revisiting TRUMP, LOOSE NUKES, THE RUSSIAN MAFIA, SEYMOUR HERSH, AND THE MYSTERY OF THE MISSING LINK

8 03 2020

Recently, I went looking for something authoritative about Russia during “the lawless years” that followed the fall of the USSR. After doing some internet searching, I found that Seymour Hersh, whose reputation is reasonably impeccable, had written a story, entitled “The Wild East,” on that subject in 1994. Yes, I know there are those who attack Hersh, but if you’re reporting on things that annoy those in power, or who aspire to power, you will be attacked. Hersh has won plenty of recognition for his work, and this particular piece was published in The Atlantic, which, in those days, at least, did not put its support behind dicey reporting.

The page was so discouraging to look at that I almost gave up without reading it. It was in that old-style 90’s internet format–wall-to-wall words, no margins, no pictures, no skipped lines between paragraphs. At the top of the page were an underlined 1 and a 2, indicating that it was the second page of an article, since the 2 was black and the one was blue. Might as well start at the beginning, I said to myself, and jumped to page one.

Hersh began his story with an account of the unsolved murder of a staff member of the American Embassy in Moscow:

On November 13, 1993, Michael Dasaro was brutally murdered in his apartment in a fashionable neighborhood in central Moscow, a ten-minute walk from the American embassy. Dasaro was on the verge of being a classic American success story. He grew up poor and streetwise in a public-housing project near Boston and managed to escape, with the aid of a scholarship, to Harvard University, where he became immersed in Russian studies. It seemed inevitable, after his graduation in 1981, that he would find his way to the Soviet Union and put his love of Russian culture and his fluency in the language to work. By the late 1980s he was a valued and much respected contract employee in the economics section of the U.S. embassy in Moscow. Last fall he was hired——at high pay——by one of the many American accounting companies now administering State Department contracts and Agency for International Development (AID) privatization programs throughout Russia and the former Soviet republics.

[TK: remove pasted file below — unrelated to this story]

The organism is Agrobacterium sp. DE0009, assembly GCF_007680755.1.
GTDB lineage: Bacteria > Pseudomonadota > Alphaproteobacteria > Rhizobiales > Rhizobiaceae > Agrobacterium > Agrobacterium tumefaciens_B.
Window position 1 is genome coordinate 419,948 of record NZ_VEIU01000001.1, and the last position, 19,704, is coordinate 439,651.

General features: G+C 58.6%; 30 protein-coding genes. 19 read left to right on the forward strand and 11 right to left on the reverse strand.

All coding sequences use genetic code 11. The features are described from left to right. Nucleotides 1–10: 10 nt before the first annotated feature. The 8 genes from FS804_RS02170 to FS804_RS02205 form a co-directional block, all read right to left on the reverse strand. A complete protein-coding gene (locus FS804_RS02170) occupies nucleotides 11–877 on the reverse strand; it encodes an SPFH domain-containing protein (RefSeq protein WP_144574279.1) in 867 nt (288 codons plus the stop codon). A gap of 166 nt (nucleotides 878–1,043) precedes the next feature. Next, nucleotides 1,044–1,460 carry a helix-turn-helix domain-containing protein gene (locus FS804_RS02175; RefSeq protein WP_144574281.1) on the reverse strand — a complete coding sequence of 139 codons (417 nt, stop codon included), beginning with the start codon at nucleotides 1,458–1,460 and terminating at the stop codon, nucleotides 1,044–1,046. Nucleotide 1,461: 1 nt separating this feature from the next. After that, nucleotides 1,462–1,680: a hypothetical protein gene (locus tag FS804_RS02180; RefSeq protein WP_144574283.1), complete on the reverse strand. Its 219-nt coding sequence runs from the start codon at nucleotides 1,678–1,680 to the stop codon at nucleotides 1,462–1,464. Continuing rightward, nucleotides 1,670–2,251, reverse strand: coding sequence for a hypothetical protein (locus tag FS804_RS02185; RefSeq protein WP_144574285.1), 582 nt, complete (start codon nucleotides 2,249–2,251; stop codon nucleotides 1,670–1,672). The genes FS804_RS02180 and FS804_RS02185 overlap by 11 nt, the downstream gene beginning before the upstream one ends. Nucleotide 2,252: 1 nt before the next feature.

MoscowEmbassyCmpd

The US embassy in Moscow

Then Hersh broadened his focus to the way “law and order” had deteriorated in the former Soviet Union, to the point where the country’s stockpiles of nuclear weapons and fissile materials might be sold by desperate military personnel (who were not getting paid, or getting paid so little that it amounted to not getting paid). Here’s a part of Hersh’s transition from the specific to the general: Read the rest of this entry »





TRUMP, LOOSE NUKES, THE RUSSIAN MAFIA, SEYMOUR HERSH, AND THE MYSTERY OF THE MISSING LINK

9 09 2018

Recently, I went looking for something authoritative about Russia during “the lawless years” that followed the fall of the USSR. After doing some internet searching, I found that Seymour Hersh, whose reputation is reasonably impeccable, had written a story, entitled “The Wild East,” on that subject in 1994. Yes, I know there are those who attack him, but if you’re reporting on things that annoy those in power, or who aspire to power, you will be attacked. Hersh has won plenty of recognition for his work, and this particular piece was published in The Atlantic, which does not put its support behind dicey reporting.

The page was so discouraging to look at that I almost gave up without reading it. It was in that old-style 90’s internet format–wall-to-wall words, no margins, no pictures, no skipped lines between paragraphs. At the top of the page were an underlined 1 and a 2, indicating that it was the second page of an article, since the 2 was black and the one was blue. Might as well start at the beginning, I said to myself, and jumped to page one.

The US embassy in Moscow

Hersh began his story with an account of the unsolved murder of a staff member of the American Embassy in Moscow: Read the rest of this entry »








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